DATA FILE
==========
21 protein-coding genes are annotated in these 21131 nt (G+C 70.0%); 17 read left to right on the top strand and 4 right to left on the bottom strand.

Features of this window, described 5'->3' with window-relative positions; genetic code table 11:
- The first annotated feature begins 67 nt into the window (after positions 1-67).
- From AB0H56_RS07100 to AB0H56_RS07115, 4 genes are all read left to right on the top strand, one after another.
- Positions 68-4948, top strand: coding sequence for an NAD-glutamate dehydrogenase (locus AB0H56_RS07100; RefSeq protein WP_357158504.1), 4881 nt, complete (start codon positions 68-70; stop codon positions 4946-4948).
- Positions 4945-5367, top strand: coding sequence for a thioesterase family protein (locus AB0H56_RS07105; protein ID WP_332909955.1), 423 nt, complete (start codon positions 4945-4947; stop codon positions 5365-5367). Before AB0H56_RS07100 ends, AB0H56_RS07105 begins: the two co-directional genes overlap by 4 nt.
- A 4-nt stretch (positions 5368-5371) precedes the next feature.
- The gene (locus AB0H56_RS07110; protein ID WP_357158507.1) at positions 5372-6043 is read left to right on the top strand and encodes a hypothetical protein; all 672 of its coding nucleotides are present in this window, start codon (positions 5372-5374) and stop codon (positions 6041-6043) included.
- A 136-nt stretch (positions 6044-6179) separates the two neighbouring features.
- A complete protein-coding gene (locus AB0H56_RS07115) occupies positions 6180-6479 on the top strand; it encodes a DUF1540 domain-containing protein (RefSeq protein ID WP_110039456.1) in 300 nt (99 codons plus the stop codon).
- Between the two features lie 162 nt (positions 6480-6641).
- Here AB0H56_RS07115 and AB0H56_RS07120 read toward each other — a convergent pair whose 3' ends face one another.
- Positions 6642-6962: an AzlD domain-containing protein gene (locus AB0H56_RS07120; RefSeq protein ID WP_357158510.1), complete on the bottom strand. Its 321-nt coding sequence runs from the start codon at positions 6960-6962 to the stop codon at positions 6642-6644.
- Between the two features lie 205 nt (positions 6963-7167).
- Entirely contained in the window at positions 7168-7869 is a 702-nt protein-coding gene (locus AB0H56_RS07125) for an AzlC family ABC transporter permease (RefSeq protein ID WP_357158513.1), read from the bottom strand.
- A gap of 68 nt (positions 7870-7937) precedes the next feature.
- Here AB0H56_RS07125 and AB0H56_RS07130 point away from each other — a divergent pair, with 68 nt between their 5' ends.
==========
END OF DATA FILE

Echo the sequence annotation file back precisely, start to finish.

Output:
21 protein-coding genes are annotated in these 21131 nt (G+C 70.0%); 17 read left to right on the top strand and 4 right to left on the bottom strand.

Features of this window, described 5'->3' with window-relative positions; genetic code table 11:
- The first annotated feature begins 67 nt into the window (after positions 1-67).
- From AB0H56_RS07100 to AB0H56_RS07115, 4 genes are all read left to right on the top strand, one after another.
- Positions 68-4948, top strand: coding sequence for an NAD-glutamate dehydrogenase (locus AB0H56_RS07100; RefSeq protein WP_357158504.1), 4881 nt, complete (start codon positions 68-70; stop codon positions 4946-4948).
- Positions 4945-5367, top strand: coding sequence for a thioesterase family protein (locus AB0H56_RS07105; protein ID WP_332909955.1), 423 nt, complete (start codon positions 4945-4947; stop codon positions 5365-5367). Before AB0H56_RS07100 ends, AB0H56_RS07105 begins: the two co-directional genes overlap by 4 nt.
- A 4-nt stretch (positions 5368-5371) precedes the next feature.
- The gene (locus AB0H56_RS07110; protein ID WP_357158507.1) at positions 5372-6043 is read left to right on the top strand and encodes a hypothetical protein; all 672 of its coding nucleotides are present in this window, start codon (positions 5372-5374) and stop codon (positions 6041-6043) included.
- A 136-nt stretch (positions 6044-6179) separates the two neighbouring features.
- A complete protein-coding gene (locus AB0H56_RS07115) occupies positions 6180-6479 on the top strand; it encodes a DUF1540 domain-containing protein (RefSeq protein ID WP_110039456.1) in 300 nt (99 codons plus the stop codon).
- Between the two features lie 162 nt (positions 6480-6641).
- Here AB0H56_RS07115 and AB0H56_RS07120 read toward each other — a convergent pair whose 3' ends face one another.
- Positions 6642-6962: an AzlD domain-containing protein gene (locus AB0H56_RS07120; RefSeq protein ID WP_357158510.1), complete on the bottom strand. Its 321-nt coding sequence runs from the start codon at positions 6960-6962 to the stop codon at positions 6642-6644.
- Between the two features lie 205 nt (positions 6963-7167).
- Entirely contained in the window at positions 7168-7869 is a 702-nt protein-coding gene (locus AB0H56_RS07125) for an AzlC family ABC transporter permease (RefSeq protein ID WP_357158513.1), read from the bottom strand.
- A gap of 68 nt (positions 7870-7937) precedes the next feature.
- Here AB0H56_RS07125 and AB0H56_RS07130 point away from each other — a divergent pair, with 68 nt between their 5' ends.